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Knicks dig out of hole but fall to Pistons

New York Knicks center David Lee (42) goes

New York Knicks center David Lee (42) goes to the basket against Detroit Pistons center Ben Wallace (6). (January 16, 2010) Credit: AP

AUBURN HILLS, Mich. - At times, there were more shots being fired in the Knicks' locker room last night than there were on the basketball court.

The Knicks, who were so impressive in the month of December, suffered their fourth defeat in five games as they lost, 94-90, to a troubled Pistons team.

After falling behind by 21 points with 50 seconds left in the third quarter, the Knicks moved to within two on Danilo Gallinari's three free throws with 17.9 seconds left, but Chucky Atkins sank two free throws to seal it.

Now it's the Knicks who are looking a bit troubled both on and off the court. A major subtext to the game was the deteriorating relationship between Knicks coach Mike D'Antoni and guard Larry Hughes. Before the game, Hughes revealed that he had gone to team president Donnie Walsh to talk about why he hadn't played since Dec. 30. Then, after D'Antoni played him for a little less than nine minutes in the second quarter, Hughes called the situation "a joke.''

D'Antoni took some shots of his own after the game, taking his players to task for the way they came out on the floor.

"Lack of energy, lack of focus and lack of urgency,'' he said. "I don't think the main guys that were playing came out with any desire to win.''

One player who did play with some pretty impressive desire was Jordan Hill, who played the final 12:50 and seemed to spark the Knicks' rally. Hill finished with six points and three rebounds.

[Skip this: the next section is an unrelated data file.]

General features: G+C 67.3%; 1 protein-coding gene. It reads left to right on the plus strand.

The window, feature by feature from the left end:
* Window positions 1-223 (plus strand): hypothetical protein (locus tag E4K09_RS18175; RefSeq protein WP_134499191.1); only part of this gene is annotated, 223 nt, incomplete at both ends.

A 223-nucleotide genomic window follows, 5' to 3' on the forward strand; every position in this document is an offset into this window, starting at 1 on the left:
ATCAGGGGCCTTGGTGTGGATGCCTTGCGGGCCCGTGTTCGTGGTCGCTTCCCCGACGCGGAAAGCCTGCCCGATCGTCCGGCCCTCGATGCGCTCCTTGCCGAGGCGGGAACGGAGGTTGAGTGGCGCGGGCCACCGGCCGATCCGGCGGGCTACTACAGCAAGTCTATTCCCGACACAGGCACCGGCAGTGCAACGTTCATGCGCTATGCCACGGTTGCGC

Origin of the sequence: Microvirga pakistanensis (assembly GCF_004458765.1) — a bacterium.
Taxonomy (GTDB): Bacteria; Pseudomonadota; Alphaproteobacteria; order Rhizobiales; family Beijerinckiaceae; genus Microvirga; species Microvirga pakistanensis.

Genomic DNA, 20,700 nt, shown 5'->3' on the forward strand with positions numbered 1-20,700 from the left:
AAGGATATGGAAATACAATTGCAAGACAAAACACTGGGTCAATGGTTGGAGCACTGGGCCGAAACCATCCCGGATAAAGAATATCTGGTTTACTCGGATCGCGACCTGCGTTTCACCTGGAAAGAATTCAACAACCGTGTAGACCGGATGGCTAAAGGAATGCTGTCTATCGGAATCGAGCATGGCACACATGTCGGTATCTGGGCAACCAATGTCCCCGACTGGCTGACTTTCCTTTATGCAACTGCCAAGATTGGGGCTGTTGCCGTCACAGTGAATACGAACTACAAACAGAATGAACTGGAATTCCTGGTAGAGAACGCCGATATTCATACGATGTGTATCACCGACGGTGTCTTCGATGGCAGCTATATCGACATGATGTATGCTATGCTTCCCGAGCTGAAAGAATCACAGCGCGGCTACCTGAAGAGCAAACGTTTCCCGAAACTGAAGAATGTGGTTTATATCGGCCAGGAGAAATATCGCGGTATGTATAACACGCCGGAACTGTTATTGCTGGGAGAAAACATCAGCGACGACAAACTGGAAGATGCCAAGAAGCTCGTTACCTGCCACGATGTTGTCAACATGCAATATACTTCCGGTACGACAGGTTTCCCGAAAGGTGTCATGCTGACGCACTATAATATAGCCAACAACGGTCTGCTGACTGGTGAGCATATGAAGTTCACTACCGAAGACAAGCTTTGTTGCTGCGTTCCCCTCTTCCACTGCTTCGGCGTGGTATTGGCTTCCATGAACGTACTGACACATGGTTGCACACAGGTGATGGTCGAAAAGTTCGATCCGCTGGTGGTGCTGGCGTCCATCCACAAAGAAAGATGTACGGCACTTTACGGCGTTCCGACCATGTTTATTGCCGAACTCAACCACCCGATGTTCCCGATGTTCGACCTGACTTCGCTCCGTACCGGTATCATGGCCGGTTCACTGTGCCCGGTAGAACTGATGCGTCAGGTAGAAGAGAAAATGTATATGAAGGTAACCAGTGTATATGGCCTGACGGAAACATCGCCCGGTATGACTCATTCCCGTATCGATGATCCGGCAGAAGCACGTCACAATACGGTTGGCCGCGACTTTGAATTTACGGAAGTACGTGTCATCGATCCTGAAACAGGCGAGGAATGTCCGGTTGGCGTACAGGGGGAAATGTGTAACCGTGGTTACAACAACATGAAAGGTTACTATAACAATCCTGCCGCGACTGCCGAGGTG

Gallinari led the Knicks - who are owned by Cablevision, which also owns Newsday - with 27 points. David Lee scored 26 points, 16 of which came in the first quarter, and added 17 rebounds and nine assists. The Pistons (14-25), who recently ended a 13-game losing streak, were led by Rodney Stuckey's 20 points and Charlie Villanueva's 19.

It's been an unbelievably frustrating year for Pistons fans, who expected to have a competitive team after the organization was one of the few big spenders last summer. Instead, a series of injuries got Detroit off to a terrible start. Against the Knicks, they were missing Tayshaun Prince and Ben Gordon.

There's been a lot of talk in Detroit lately about how the Pistons made a big mistake by not signing Lee, who was a free agent last summer, and instead going with Gordon and Villanueva. Lee, who could be headed for his first All-Star Game, had a 30-point, 12-rebound game against the Pistons on Dec. 29.

Lee appeared to be headed for another big game when he had 16 points and four rebounds in the first quarter, which the Knicks finished ahead 24-23.

D'Antoni began the second quarter by going to Hughes for the first time in eight games, but his return was nothing like the one Nate Robinson enjoyed after D'Antoni ended his string of 14 straight DNP-Coach's Decisions. Robinson scored 41 points in his first game back. Hughes went scoreless.

New York Sports